How do Caribbean vendors sell cameras & electronics cheaper than in the US?

Just got back from a cruise. Walked into a camera store in Sint Maarten on a lark. Looked at a Canon 70-300 L-glass IS lens. They told me it was $1550. As I left the store they came down to $1499. I figured there’s no way this little store could beat B&H.

But I checked B&H, same lens for $1599. Not a huge difference for an item at that price (6.25%), but still, a hundred bucks is a hundred bucks.

How can a little camera store on an island undersell B&H?

Same story with watches. I bought a Casio G-shock watch for $70, and the cheapest price I found at home online was $79. I did not do similar comparisons for expensive watches but am guessing they are also good deals.

I imagine it’s grey-market - not a knockoff, but one intended for sale in a different region. I bought my camera that way, and lost out on warranty coverage, but ISTR the savings being significant.

Or it may have something to do with import taxes?

This is how I generally answer GQ posts, I try and catch them before anyone else gets to them, post a couple of theories, and then let people who actually know what’s going on refute them or confirm them.

Don’t forget you may have to pay import duty upon return to the USA.:smiley:

I imagine they don’t have much of a problem with returns.

Duty free.

Not unless you exceed the duty free exemptions that are extended to travelers.

Could it have something to do with the overall cost of living and doing business in that location?

I’d guess it’s why a hamburger in Boston cost more than at the place on the corner in my hometown. And why it costs a whole lot more than a ground beef pattie on bread in, say, rural China.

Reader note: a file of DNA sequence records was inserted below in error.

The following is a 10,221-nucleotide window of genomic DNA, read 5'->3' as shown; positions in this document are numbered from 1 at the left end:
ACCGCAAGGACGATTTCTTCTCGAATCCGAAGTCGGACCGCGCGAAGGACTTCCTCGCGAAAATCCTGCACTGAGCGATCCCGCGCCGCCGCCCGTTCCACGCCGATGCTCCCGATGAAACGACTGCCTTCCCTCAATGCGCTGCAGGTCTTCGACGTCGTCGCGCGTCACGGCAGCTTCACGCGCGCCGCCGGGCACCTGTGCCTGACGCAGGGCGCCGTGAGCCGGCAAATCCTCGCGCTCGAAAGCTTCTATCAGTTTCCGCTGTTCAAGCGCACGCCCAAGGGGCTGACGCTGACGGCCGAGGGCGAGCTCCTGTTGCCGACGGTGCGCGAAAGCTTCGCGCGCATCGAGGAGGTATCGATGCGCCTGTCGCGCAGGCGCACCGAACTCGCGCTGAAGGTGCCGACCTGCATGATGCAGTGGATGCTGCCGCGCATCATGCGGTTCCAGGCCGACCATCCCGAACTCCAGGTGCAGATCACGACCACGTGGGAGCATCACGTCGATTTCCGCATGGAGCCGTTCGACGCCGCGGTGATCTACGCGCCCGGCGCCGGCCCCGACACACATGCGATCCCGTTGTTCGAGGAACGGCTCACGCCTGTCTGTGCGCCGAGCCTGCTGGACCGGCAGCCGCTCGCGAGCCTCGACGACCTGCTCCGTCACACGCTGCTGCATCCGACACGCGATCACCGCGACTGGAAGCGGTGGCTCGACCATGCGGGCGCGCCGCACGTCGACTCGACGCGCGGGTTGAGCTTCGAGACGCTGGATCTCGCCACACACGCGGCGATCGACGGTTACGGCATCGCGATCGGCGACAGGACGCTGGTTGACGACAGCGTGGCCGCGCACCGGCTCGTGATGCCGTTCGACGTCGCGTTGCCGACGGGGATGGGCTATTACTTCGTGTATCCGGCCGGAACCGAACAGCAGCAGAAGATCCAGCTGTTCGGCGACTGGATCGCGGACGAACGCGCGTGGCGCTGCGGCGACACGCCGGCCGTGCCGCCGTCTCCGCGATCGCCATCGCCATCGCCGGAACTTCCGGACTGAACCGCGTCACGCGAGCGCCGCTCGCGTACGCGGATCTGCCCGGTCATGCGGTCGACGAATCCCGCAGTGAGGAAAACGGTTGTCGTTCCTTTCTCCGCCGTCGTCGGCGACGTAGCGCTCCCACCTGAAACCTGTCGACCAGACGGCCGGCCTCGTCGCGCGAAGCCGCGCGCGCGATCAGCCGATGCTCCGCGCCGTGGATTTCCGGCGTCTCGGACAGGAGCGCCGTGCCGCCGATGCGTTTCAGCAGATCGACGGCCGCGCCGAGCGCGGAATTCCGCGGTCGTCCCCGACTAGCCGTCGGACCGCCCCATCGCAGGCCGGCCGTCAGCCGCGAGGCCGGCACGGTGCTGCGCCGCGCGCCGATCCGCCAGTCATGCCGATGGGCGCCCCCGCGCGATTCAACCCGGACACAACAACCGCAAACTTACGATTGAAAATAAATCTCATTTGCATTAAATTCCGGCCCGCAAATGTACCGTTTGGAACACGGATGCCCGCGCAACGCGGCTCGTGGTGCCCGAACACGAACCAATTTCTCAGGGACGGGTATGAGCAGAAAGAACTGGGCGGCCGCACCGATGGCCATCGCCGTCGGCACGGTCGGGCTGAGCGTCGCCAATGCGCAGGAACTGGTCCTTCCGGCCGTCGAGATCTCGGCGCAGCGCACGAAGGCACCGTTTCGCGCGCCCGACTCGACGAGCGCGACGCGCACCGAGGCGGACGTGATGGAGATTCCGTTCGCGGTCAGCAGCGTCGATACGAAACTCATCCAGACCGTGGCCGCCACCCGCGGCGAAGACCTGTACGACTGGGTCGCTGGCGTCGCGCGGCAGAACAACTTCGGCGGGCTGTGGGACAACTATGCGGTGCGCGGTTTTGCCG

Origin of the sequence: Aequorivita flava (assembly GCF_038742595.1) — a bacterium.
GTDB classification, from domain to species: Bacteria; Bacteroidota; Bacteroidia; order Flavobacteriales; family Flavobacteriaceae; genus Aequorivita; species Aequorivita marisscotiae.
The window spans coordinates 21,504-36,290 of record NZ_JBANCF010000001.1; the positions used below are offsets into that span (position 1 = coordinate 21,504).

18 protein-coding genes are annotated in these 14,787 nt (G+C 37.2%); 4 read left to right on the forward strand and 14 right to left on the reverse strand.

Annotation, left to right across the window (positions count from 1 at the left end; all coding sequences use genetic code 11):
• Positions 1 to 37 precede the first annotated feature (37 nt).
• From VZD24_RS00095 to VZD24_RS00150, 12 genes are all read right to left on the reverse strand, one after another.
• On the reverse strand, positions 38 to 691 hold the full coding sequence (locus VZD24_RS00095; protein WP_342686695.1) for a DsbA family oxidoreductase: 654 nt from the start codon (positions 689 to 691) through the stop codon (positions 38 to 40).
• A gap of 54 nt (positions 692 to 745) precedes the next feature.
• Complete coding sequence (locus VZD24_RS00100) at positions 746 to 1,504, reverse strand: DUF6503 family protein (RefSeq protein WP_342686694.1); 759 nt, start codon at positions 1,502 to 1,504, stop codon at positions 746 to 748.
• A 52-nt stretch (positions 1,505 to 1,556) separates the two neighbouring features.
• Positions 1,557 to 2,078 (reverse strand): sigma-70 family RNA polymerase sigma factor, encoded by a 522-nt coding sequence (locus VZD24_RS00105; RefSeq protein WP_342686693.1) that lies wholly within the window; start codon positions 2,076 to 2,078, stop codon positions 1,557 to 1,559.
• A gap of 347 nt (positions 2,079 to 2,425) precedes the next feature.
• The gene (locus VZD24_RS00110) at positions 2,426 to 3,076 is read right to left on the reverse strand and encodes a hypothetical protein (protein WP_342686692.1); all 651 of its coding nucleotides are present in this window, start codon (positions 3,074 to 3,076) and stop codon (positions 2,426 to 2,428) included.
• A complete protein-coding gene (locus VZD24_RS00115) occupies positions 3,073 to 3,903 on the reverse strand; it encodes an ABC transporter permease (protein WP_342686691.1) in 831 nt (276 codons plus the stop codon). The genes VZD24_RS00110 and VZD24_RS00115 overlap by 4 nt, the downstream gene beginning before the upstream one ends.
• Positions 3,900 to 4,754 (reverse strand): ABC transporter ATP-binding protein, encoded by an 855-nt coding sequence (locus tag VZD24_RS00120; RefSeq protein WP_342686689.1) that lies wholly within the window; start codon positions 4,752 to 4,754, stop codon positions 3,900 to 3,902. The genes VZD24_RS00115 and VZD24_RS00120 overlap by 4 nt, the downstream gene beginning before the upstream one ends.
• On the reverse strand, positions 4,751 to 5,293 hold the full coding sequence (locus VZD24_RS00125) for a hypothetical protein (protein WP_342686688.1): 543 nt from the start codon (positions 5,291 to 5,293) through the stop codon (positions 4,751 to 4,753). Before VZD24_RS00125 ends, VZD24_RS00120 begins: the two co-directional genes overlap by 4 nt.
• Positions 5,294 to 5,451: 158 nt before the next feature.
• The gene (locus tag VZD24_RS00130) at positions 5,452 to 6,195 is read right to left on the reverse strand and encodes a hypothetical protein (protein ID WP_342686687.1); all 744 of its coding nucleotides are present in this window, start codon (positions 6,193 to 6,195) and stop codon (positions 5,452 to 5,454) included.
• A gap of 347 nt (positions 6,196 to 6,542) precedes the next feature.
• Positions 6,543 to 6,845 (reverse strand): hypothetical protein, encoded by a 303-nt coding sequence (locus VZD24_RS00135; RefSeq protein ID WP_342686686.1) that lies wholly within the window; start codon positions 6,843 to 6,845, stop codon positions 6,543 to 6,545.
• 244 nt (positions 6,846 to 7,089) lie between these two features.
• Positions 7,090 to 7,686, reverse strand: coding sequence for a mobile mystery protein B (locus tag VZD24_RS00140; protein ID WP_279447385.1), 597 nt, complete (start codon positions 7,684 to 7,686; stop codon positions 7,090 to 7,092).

I don’t know if Canon holds its authorized dealers to certain minimum prices or not, but between being “gray-market” goods and just having less of an infrastructure (eg: that big store in Manhattan can’t be cheap) to support, I can easily see a small shop overseas being able to beat B&H.

Ignoring customs and any duty you may be responsible for, there’s nothing illegal, immoral or fattening about buying lenses overseas. The biggest issue you’d encounter is warranty service - once you’re back home in the US, the lens’ warranty is essentially useless if it breaks. If you need warranty service, you’d have to ship the lens back to that shop in the Caribbean, otherwise, pay full price for repairs.

To its credit, B&H makes it pretty darn clear if a given item has a USA or non-USA warranty, and they explain the where to get service issues. A lot of less reputable dealers will just advertise the cheaper “direct import” price and not tell you upfront what you’re getting.

All good points. I don’t remember the allowance for purchased goods, I thought it was around $800 a person. I was thinking gray-market and asked the guy about the warranty and he claimed it carried a full US warranty. I didn’t ask to see the paperwork.